Woah, that is a number of rather fantastic leaps.
First you claim my argument is a non-sequitur. My argument is that the model is not accurate enough to qualify as hard science. My premises are that the sample size of 50 years is not a statistically significant sample of billions of years of behavior. That premise does indeed seem to relate to my conclusion in that demonstrates the evidence supporting the model is not statistically significant. My next premise is that the model proved to be accurate to only a single decimal place meaning there was a 10% chance of having reached an equally correct answer by purely random number generation or guessing. That premise also supports my conclusion. My final premise was that the answer the model predicted, 7, is also statistically the answer most likely to be guessed by random laymen meaning an actual human being making a guess had a far greater than 10% chance of giving a result as accurate as this model. Now, you may attack my premises but the argument present is valid and of correct structure therefore not a non-sequitur.
"Hindcasting is the standard method to test any FEA model, doesn't matter if you are modeling the casting of an engine block or the earth's climate."
Indeed, and in the case of climate what you lack is a sound statistically significant sample of reliable historical data. Your examples of other areas of science where massive variance is still considered an accurate result share this common problem they all lack a statistically significant set of reliable data upon which to base their models. Just because it's the best you can do with what you have to work with and can be better than nothing or even useful for some purposes doesn't mean you start pretending the results of those models or any model in those fields shouldn't be taken with greater skepticism than more exact sciences. Some fields are vast enough that there are both flavors of science within them with certain types of models providing very exact results and other models being best effort so far but you shouldn't exactly go killing your child to prevent a more horrible consequence predicted by one.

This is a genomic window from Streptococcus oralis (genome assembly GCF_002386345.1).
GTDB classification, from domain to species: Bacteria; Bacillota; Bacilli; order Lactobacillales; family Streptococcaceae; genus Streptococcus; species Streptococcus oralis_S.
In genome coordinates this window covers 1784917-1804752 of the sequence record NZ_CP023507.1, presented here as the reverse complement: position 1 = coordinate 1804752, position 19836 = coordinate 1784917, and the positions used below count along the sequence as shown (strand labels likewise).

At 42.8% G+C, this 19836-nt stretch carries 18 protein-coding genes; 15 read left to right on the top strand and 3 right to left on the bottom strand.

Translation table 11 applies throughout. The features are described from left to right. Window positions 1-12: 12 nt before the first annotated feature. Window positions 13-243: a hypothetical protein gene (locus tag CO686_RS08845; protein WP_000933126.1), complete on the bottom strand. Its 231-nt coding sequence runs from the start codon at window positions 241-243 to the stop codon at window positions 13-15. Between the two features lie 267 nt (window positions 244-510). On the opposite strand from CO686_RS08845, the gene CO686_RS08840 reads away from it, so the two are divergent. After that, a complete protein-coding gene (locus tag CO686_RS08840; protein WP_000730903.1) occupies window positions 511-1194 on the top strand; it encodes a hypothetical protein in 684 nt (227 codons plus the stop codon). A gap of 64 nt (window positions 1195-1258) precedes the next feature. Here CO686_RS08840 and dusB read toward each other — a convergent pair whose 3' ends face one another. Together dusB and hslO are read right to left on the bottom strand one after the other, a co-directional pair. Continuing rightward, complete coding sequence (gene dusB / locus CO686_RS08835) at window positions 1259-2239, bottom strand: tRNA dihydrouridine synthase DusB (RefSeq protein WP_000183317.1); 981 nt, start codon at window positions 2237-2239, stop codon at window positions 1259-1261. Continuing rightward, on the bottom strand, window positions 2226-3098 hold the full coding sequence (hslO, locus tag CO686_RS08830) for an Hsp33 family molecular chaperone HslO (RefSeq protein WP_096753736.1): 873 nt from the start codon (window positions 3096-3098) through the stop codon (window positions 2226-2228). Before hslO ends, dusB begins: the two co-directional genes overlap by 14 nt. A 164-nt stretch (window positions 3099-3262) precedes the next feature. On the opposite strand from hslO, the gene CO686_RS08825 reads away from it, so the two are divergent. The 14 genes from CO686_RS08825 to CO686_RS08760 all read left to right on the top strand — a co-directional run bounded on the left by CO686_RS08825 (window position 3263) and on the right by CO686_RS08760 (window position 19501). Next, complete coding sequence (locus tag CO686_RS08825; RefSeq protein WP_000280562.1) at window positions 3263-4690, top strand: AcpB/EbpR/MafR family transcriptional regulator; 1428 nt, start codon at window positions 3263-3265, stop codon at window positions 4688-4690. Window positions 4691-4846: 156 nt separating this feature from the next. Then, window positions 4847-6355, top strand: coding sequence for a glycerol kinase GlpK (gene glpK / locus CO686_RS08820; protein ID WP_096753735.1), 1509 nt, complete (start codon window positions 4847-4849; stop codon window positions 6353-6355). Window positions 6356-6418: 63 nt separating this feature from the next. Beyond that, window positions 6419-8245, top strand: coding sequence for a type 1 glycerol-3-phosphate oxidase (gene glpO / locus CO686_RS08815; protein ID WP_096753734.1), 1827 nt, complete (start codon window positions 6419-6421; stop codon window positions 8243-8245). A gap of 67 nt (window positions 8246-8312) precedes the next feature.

Your own argument is a non-sequitor. I have no idea what "MSM articles" refers to. I have not stated any sort of political agenda in this thread although in others I've stated that rather than trying to convince everyone to behave differently climate models indicate it is too late for this to resolve the issue whether humans are the cause or not. So elsewhere I have suggested this should be treated as an engineering problem and we need not only combat the largest sources of greenhouse gas emissions (which are natural) for the biggest bang for the buck but we must engineer mass scale sequestering technologies which likely means GMOs. Introducing methane processing GMO gut bacteria in livestock also seems like a reasonable action to me. Why do I suggest taking these actions when I think our climate models lack a high degree of certainty? Because they still remain the best guess we have and the risks of heeding it are low while the consequences of failing to do and it proving to be any level of correct are devastating.
"If you want to critique the models then write a paper explaining why you need "eight nines" to convincingly demonstrate to others that the north pole is melting."
Why would I do that? That is a strawman, I'm arguing you need greater precision to demonstrate the validity of your model before it can be trusted with a reasonable degree of certainty. Climate models aren't needed to show the poles are melting or that the earth is getting warmer.
Demonstrating that the Earth's climate is changing and the poles are melting are demonstrable with measurements taken that are built on classic physics models that have met 8 digits of precision predictions thousands of times over again. These are simple facts. They hardly prove that any climate model is an exact science, the failure of the model to predict the result of those measurements with an equal level of precision merely demonstrates it is less sound than the models used to build the instruments which are used to test it. Even the more classic physical models used to build such instrumentation, they are well proven to behave as expect on or near Earth today but lack the proof over time to show the same results and physical constants behind them were valid a billion years ago or will be valid a billion years from now.